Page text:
Given the multitudes of people crossing every day through America's ports of entry, our border law-enforcement folks turn surprisingly shy when citizens try to photograph their work.
Just ask Ray Askins, who blogs about environmental and human-rights abuses along the U.S.-Mexico border. As he was photographing the California port at Calexico on April 19, he was approached by agents with U.S. Customs and Border Protection. He says the agents demanded his camera. When Askins refused, they allegedly handcuffed him, took the camera and deleted its images.
Or ask Christian Ramirez, a San Diego resident who crosses the border several times each month to visit relatives in Mexico. Ramirez is human-rights director for a nonprofit social-justice organization called Alliance San Diego, and his job includes monitoring border law enforcement. On June 20, 2010—Father's Day—Ramirez and his wife visited his dad in Mexico. They claim that after returning through the port at San Ysidro, they witnessed male U.S. Customs agents singling out women for special inspections and pat-downs. When Ramirez began taking cell-phone pictures from a pedestrian bridge, the two were reportedly approached by a half-dozen more agents. One of them took his phone, Ramirez says, only to return it with all of the photos of the agents deleted.
In October, the American Civil Liberties Union of San Diego and Imperial Counties, joined by the law firm Morrison and Foerster, filed suit on behalf of both Ramirez and Askins in federal court.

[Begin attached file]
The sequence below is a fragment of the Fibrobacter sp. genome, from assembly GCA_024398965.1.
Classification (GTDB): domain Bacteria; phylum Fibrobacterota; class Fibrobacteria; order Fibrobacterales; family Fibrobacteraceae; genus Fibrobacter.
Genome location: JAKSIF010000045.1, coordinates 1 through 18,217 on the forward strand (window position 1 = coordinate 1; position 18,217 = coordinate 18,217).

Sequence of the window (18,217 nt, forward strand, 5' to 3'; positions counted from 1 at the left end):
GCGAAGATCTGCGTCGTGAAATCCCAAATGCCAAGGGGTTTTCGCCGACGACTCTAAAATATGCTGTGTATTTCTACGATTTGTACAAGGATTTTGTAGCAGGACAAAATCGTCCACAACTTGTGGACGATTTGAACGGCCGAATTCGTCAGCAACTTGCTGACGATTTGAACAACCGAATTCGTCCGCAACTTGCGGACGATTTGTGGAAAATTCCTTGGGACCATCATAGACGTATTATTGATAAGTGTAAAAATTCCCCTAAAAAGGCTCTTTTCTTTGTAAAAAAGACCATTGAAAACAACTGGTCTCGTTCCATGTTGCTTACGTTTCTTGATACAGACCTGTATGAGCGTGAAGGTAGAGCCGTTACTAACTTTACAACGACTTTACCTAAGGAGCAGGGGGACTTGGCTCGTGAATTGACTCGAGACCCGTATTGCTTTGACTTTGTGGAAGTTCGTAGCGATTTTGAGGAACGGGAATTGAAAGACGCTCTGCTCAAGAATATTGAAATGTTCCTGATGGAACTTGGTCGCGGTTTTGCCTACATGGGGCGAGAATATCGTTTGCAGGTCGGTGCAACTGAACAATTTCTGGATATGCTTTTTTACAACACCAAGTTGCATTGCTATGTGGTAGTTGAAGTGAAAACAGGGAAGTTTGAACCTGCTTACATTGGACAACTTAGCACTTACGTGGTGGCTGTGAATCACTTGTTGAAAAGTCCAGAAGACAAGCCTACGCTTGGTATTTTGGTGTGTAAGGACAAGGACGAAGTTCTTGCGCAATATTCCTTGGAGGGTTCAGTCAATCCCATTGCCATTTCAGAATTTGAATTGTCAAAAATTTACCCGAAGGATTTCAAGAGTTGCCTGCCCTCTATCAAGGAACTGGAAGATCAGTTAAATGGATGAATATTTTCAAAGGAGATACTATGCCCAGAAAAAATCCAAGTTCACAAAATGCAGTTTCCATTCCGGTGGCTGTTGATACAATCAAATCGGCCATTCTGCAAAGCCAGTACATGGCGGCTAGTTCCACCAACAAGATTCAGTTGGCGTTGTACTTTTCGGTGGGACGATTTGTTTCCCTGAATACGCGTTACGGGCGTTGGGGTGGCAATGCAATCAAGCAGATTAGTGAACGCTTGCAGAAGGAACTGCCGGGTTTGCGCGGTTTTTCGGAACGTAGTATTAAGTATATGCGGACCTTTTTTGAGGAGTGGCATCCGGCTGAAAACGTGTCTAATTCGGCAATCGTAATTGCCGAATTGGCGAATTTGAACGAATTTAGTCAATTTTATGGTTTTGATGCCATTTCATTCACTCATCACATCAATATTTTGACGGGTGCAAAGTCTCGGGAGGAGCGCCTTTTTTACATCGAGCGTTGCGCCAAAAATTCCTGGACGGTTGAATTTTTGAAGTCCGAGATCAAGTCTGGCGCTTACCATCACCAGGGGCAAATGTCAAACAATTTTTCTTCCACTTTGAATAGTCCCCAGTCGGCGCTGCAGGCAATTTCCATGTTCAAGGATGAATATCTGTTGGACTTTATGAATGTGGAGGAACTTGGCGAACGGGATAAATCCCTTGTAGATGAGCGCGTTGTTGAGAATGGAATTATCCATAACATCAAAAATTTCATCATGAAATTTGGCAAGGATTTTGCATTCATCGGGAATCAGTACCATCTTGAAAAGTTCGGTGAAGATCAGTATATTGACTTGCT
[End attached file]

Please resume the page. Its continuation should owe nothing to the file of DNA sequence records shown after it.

"The border is not a Constitution-free zone," said the San Diego ACLU's legal director, David Loy, in a press release. "Border agents are not above the law, and the law guarantees our right to hold them accountable by documenting their conduct."
But Customs and Border Protection, a branch of the U.S. Department of Homeland Security, requires that permission be granted for the use of recording and camera equipment at U.S. ports.
When asked about this policy, a Customs spokesman sent the Weekly this statement: "CBP has the authority to protect against the disclosure of private or proprietary information," it said. "Also we protect against the potential that images taken in the Federal Inspection Station can be used to circumvent law-enforcement efforts such as unlawful entry, drug-smuggling and other customs violations established to protect Americans, residents and visitors."
Contacted by phone, Juan Osorio, a Nogales-based CBP public-information officer, elaborated. "CBP policy is that, if you want to record (at ports of entry), you can always come down and ask us, and give us a little synopsis of exactly what you want to obtain by taking pictures and where they're going to be shown," he says.
"You can always take pictures off the port property. If you're off port property, there's nothing we can do."
But that hands-off attitude is apparently optional; Ray Askins was not on federal property when he was allegedly manhandled for taking pictures. Nor was Christian Ramirez.
Osorio acknowledges that even someone snapping pictures from a distance might face a few questions. He offers this analogy: "Say we're at Walmart, and I'm following you, and I'm taking your picture. Wouldn't you want to know why I'm taking that picture, and where it's going to come out? It's curiosity."